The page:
Ripple Glass upgrades plant to keep more glass out of the landfill

When Ripple Glass was founded in 2009, we set out bins across the metro to collect glass and built a state-of-the-art processing facility to process the glass. That first year, Ripple collected and processed a little over 10,700 tons of glass. Throughout the past thirteen years, we have expanded our collection to over 100 purple drop-off bins in the Kansas City metro, over 100 communities across nine Midwest states, over 300 businesses and multi-family homes, and are now piloting a curbside collection program. With that growth, more glass was collected, and more glass was kept from area landfills. Today, we collect and process over 45,000 tons of glass annually!

Glass and non-glass items flowing through optical sorter

In the past few years, we noticed some very important equipment in our plant was becoming outdated and not recovering as much glass as we had hoped – specifically our optical sortation equipment. To provide some background, when the glass enters our plant, the bottles and jars still have lids, caps, neck-rings, labels, and other things that come with container glass. In addition, we often receive non-glass items that feel like glass (ceramic, stone, porcelain). The porcelain, ceramic, and stone are especially harmful to our end-users because they melt at a much higher temperature than glass, so it’s extremely important that we remove them before they get crushed with the rest of the glass.

optical sorting at ripple glass
BEFORE: optical sorting equipment

There are stop-gaps in place all throughout the process to separate the glass from those non-glass items and the big one is the first optical sorter. Picture a river of glass that flows down a waterfall and is then hit with laser beams. Those laser beams look for non-glass items and when identified, a strong pulse of air pushes them to a different stream, separating them from the glass. The second optical sorter looks for color, specifically separating the brown or amber glass from the rest of the colors.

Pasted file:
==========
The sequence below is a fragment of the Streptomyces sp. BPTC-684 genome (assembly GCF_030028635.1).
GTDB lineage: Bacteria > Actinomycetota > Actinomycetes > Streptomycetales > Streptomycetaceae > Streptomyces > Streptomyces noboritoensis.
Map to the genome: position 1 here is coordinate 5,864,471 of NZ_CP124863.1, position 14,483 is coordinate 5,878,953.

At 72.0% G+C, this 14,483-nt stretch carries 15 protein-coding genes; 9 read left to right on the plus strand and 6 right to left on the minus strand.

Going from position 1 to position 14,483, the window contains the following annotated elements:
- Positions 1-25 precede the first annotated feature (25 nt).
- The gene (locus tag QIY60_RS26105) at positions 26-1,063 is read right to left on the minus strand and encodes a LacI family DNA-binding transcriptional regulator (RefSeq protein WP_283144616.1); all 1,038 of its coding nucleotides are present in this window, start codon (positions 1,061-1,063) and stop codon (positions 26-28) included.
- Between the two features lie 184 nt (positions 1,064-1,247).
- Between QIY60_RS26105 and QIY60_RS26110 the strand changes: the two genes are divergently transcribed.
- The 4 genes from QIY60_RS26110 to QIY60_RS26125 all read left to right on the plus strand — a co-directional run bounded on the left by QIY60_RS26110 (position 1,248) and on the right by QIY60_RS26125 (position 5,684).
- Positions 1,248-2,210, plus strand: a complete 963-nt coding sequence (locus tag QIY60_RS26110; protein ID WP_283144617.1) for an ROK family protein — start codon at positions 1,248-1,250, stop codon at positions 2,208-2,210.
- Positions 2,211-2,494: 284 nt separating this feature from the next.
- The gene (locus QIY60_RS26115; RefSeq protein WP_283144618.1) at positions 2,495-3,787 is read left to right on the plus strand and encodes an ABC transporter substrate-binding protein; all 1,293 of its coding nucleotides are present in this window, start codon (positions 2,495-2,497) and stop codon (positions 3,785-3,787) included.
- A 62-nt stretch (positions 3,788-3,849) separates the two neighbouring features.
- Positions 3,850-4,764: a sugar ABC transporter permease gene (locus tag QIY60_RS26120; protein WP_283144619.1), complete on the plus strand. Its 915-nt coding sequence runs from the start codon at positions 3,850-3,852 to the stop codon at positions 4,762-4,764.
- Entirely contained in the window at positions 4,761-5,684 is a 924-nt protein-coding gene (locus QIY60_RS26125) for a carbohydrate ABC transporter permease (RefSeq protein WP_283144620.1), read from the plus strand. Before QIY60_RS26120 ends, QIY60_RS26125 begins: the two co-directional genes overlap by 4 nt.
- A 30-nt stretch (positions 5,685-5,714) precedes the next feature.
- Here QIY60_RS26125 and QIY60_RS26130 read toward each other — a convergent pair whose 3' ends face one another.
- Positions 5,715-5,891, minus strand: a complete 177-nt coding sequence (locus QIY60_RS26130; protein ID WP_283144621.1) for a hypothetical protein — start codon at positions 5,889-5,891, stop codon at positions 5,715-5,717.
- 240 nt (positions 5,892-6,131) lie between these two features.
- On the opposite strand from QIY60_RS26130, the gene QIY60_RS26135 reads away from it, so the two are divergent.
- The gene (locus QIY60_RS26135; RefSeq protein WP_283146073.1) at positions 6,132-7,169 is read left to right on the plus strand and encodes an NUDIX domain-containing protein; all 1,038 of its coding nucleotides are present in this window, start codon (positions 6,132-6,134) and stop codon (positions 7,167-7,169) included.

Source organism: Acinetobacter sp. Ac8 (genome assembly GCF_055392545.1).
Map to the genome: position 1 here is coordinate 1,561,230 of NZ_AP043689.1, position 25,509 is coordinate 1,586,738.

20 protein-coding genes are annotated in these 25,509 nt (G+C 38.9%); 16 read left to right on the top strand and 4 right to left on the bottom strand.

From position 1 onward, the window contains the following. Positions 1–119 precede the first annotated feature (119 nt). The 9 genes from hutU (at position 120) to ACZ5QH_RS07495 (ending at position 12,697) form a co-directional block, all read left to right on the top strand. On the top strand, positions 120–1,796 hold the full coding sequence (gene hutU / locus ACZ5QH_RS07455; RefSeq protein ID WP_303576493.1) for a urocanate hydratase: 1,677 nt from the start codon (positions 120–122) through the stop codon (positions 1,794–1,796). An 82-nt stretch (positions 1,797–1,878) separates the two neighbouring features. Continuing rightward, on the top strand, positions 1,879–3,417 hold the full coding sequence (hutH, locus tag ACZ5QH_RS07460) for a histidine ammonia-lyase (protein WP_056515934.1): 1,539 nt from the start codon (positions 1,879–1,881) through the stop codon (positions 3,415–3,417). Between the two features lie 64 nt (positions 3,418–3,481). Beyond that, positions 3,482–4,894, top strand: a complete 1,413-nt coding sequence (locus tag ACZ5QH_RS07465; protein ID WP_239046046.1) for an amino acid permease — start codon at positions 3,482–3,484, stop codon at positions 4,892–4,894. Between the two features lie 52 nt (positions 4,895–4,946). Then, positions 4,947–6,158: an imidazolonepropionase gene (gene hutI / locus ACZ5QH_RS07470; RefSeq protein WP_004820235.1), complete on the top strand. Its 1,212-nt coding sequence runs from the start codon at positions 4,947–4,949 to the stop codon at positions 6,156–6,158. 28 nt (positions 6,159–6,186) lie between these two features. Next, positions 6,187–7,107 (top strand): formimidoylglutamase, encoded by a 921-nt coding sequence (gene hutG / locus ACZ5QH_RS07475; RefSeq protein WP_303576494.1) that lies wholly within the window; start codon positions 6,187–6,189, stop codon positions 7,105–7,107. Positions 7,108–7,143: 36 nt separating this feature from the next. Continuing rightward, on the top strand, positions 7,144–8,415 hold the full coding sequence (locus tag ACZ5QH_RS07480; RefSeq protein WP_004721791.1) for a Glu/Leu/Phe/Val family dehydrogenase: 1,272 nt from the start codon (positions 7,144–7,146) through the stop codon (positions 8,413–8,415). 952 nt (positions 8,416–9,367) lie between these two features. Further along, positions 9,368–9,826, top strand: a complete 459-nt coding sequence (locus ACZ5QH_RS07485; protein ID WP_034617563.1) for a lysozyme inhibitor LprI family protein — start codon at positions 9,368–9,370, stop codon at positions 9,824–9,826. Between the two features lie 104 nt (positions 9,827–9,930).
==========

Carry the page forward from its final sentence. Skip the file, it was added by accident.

Processing plant is ready for upgrades

glass in optical sorter
Glass flowing through optical sorter

In 2021, we applied for a grant and received funding through the Missouri Environmental Improvement and Energy Resources Authority (EIERA), in cooperation with the Department of Natural Resources and Department of Economic Development with two goals in mind: investing in the future of glass recycling in our region and improving the capture and recovery of glass in our current process. 

In addition, the impact Ripple Glass has made in glass recycling stood out to the Closed Loop Fund. The Closed Loop Leadership Fund is Closed Loop Partners’ private equity fund, focused on acquiring best-in-class circular business models that are fundamental to keeping plastics and packaging, food and organics, electronics, and textiles out of landfills and within a circular system. Because of our efforts and dedication to making glass recycling a circular economy, they decided to invest in the upgrade project and helped fund the improvements.

With this grant funding, we were able to update the obsolescent optical sortation equipment and in return, increase the capture and recovery of recycled glass. This upgrade will target the optical sortation system that identifies ceramic, stone, porcelain, and/or any other non-glass materials. In addition, the equipment will be able to better “see” true glass pieces that may be partially obscured on the processing line. The outcome of the upgrade allows us to retain additional glass to send to our end-users and avoid landfilling glass that was previously not identified properly. We hope to continue our growth and allow for even more glass to be kept out of the landfill for years to come!

ripple glass optical sorter upgrade
AFTER: new clarity optical sorter
ripple glass optical sorter upgrade
AFTER: new belts

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